• Terry Southern’s letters are full of the humor you’d expect from him, Will Stephenson writes—but as windows into his personal life, they’re curiously opaque. “There’s something cold about Southern’s persona, in other words—he’s always in character, always on. The letters come complete with scenes and dialogue—a voice that’s arch and faux-pretentious, recalling the comedian Lord Buckley—and his habit of signing them under false names only thickens the fog. Reading the book, I wondered whether Southern would have really wanted to see it published, or whether that matters. I wondered whether I even liked Terry Southern anymore, having read it … The majority of these letters, though, have to do with the labor and economics of writing … In some ways, this is the major theme of the collection—where is the next check going to come from?”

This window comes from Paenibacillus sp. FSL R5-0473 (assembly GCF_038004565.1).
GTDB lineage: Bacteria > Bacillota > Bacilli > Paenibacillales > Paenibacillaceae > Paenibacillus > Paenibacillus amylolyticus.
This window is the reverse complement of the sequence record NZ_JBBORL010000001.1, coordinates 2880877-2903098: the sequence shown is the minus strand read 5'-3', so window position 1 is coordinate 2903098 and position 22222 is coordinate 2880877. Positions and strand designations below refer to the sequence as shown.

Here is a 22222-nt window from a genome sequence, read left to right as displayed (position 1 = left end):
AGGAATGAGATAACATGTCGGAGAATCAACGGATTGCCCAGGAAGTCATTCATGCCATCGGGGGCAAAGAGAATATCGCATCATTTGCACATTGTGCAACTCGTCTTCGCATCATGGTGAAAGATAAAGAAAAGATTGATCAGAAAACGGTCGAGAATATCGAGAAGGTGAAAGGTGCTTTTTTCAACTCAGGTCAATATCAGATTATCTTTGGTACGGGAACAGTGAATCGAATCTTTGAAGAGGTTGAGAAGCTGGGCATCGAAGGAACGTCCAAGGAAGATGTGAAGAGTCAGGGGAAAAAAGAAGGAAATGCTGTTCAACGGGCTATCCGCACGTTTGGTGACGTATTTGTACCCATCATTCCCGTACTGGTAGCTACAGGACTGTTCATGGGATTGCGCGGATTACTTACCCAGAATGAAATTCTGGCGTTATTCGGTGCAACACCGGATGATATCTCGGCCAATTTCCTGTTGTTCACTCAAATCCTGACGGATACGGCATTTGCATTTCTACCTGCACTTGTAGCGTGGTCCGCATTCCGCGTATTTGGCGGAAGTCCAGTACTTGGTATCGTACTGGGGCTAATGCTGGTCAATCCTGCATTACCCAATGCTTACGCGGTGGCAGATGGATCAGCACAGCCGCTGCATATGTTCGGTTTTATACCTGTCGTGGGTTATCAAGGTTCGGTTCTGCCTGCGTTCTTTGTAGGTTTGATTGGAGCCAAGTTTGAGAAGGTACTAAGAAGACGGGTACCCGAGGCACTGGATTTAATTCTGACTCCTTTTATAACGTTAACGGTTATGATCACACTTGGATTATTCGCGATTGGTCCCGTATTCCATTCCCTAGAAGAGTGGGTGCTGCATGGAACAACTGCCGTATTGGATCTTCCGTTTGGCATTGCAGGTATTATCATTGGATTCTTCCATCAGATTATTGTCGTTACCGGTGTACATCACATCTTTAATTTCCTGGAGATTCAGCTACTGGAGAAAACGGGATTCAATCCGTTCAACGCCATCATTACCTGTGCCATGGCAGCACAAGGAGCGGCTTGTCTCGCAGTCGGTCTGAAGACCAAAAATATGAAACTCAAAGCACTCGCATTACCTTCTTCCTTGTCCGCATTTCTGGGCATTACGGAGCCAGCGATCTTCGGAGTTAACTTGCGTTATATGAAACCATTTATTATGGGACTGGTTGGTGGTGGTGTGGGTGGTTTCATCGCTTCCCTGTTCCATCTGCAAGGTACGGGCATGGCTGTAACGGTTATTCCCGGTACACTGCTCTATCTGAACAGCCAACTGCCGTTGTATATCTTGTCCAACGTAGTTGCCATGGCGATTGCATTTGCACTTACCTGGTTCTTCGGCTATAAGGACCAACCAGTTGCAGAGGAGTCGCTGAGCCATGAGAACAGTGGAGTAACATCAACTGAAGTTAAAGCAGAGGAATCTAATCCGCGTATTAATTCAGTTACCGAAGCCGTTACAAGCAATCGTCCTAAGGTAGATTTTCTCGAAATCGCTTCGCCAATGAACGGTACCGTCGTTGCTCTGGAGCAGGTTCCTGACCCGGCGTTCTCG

• Alex Mar on Doreen Valiente, once dubbed “the mother of modern paganism,” who believed that witchcraft was simply a means of accessing one’s own power: “One particular image of Doreen Valiente tells two unresolvable stories at once. In this black-and-white portrait, perhaps taken in the fifties at her home in Brighton, she is, at first glance, a suburban wife seated before a pale curtain, wearing a patterned cocktail dress, a string of stones around her neck. (She was in her thirties then, her jet-black hair cut short in a wavy bob, her lips and brows painted in.) But then the photograph becomes complicated: spread before her on a table is an altar laid out with a crystal ball, a bowl, rope, candles, and incense; in one hand she holds up a large bell, in the other a ritual knife … She is the Nerd Queen, a person of rare esoteric knowledge. She is Doreen Valiente, the Mother of Modern Witchcraft … ‘I had never felt any objection to working in the nude,’ she writes. ‘On the contrary, it was fun to be free and to dance out the circle in freedom.’ ”